The holiday season, New Years and the bowl games are now just a memory as I begin the winter and spring road trip to the Woodworking Shows. For as long as I can remember, the first show of the year has always been in Baltimore. Even having traveled there many times, I still enjoy this city and the hundreds of years of history in it. Arriving on Thursday gave me time to do a little exploring in downtown Baltimore. Destination, Westminster Church.
Or more accurately, the graveyard beside and under it. Though many cities lay claim to being the home of Edgar Allen Poe, Baltimore is his final resting place. In 1875, a monument to this acclaimed author was unveiled in a cemetery befitting the genre of his work and times.
Earthen, concrete and stone crypts provide a look back to the 17 and 18 hundreds and there is even a catacomb under the church itself. Poe’s actual gravesite is at the back corner of the cemetery as are the reinterred remains of his wife and other family members. The local elite class demanded more elaborate edifices and this Rosicrucian Temple is but one example. A very interesting place to explore in the daytime. At night, quoth the raven, ‘nevermore’.
The show’s doors opened on Friday, January 6th to easily the largest crowd of attendees this season with even the owner, Joe Strong, risking life and limb on an elevated fork lift to place the final banner at the entrance. A performance you just don’t get at any other trade show.
Once inside the doors, there was much more to see. This weekend, there were at least ten free educational areas on the show floor providing very diverse topics throughout the day. I’m not sure that you could take full advantage of them all over the three days of the show. Tommy Mac was back and dazzled the crowd and my camera with a taste of his “Rough Cut” woodworking show. Robert Settich reviewed cabinet construction and the “Crazy Canadian”, Paul Moore, showed us how it’s done up north.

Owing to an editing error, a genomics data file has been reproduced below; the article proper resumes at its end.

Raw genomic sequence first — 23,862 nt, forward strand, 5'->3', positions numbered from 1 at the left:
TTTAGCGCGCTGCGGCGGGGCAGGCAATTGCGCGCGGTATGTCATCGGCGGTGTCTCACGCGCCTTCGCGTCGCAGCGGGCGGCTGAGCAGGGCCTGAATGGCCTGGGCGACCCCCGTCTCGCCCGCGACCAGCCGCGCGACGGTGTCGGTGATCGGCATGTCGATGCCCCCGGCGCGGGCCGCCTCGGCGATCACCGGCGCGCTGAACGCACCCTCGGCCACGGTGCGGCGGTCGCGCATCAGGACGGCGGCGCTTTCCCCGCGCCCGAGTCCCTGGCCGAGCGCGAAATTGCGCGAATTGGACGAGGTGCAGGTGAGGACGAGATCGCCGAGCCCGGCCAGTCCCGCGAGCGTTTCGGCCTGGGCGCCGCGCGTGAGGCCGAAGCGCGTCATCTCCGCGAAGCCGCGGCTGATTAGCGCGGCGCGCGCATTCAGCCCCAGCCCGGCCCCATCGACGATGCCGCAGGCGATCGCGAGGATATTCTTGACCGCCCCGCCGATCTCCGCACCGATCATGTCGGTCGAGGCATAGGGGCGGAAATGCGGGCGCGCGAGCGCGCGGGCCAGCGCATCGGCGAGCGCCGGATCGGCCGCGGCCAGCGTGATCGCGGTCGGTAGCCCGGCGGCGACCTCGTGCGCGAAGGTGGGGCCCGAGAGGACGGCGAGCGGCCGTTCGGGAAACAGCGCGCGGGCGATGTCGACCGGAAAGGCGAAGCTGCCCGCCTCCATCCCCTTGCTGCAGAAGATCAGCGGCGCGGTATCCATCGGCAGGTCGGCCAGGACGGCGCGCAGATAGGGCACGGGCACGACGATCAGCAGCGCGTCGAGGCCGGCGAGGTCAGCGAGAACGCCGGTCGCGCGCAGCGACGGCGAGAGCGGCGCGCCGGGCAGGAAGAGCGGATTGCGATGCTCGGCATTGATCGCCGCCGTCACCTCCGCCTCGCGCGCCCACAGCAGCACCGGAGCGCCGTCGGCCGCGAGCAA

Speaking of Paul, and in an effort to highlight new tools, the clear winner this week is the “Canadian Table Saw” (patent pending, of course). Though he will be the first to say “don’t try this at home”, he was able to whip up a pretty mean dovetail box, eh. It does have a fence and I’m sure as soon as he has a splitter and blade guard ready, this will be on to OSHA. He was not taking any advanced orders as yet.
A number of woodworking clubs and schools were on hand to show what their members and students are able to accomplish. The Maryland Artisan Guild had some beautiful turnings at the booth.
With a great saw banner, the Annapolis Woodworkers Guild displayed a very unique live edge chair. The Acanthus workshop talked to attendees about the upcoming class schedules and had some of the student and instructor work on display.
There were many tool and supply companies on hand and I got a great price on some heavily figured birds eye maple in a booth that also displayed some of the nicest burl turning blanks I’ve seen in a while.
The Show Off Showcase drew a lot of attention this last weekend also and picking winners was a tough decision. First prize went to David Diamon’s “William and Mary Ladies Desk”.
Done in a figured cherry, this will provide some stiff competition in the final judging of the season in Houston. Second place went to the “Pennsylvania Slant Front” done by Matt Miller. and finally, Greg Ward’s “Katie’s Trunk” took third place. Each of the winners received their choice of a Bosch Tool.
Well, if you weren’t able to make the woodworking show in Baltimore, you missed a good one. But there are nine more of these over the top shows between now and April. This coming weekend, January 13 – 16, we will be in Springfield, MA at the Eastern States Expo. You can check with the shows at www.thewoodworkingshows.com for a full listing of the venues and dates as well as what to expect when you get there. And use this link, http://thewoodworkingshows.com/styled-6/index.html for a discount on your admission. While you’re on their site, it would be a great idea to preregister and avoid the lines on the day of the show. You can walk right past the crowds and into the venue. New this year also are a limited number of headsets tuned to the seminar presenter’s microphone. No more straining to hear what’s being said in a loud hall. You’ll also find large projection screens in each booth to make seeing the action easier too. For some of us older (read more seasoned) woodworkers, being able to see and hear what’s going on could be a whole new experience.
If you do get to the show, please stop in the WOOD Magazine booth and say hi. And bring a story. It doesn’t even have to be about woodworking. I always enjoy the company and the conversation.
‘Til then, I’ll see you on the road.
WOOD Magazine Traveling Ambassador
Categories: Woodworking Show Reports | Tags: Acanthus Workshop, Annapolis Woodworkers Guild, Baltimore, Edgar Allen Poe, Jim Heavey, Maryland Artisan Guild, Rough Cuts, The Woodworking Shows, Tommy Mac, WOOD Magazine Traveling Ambassador
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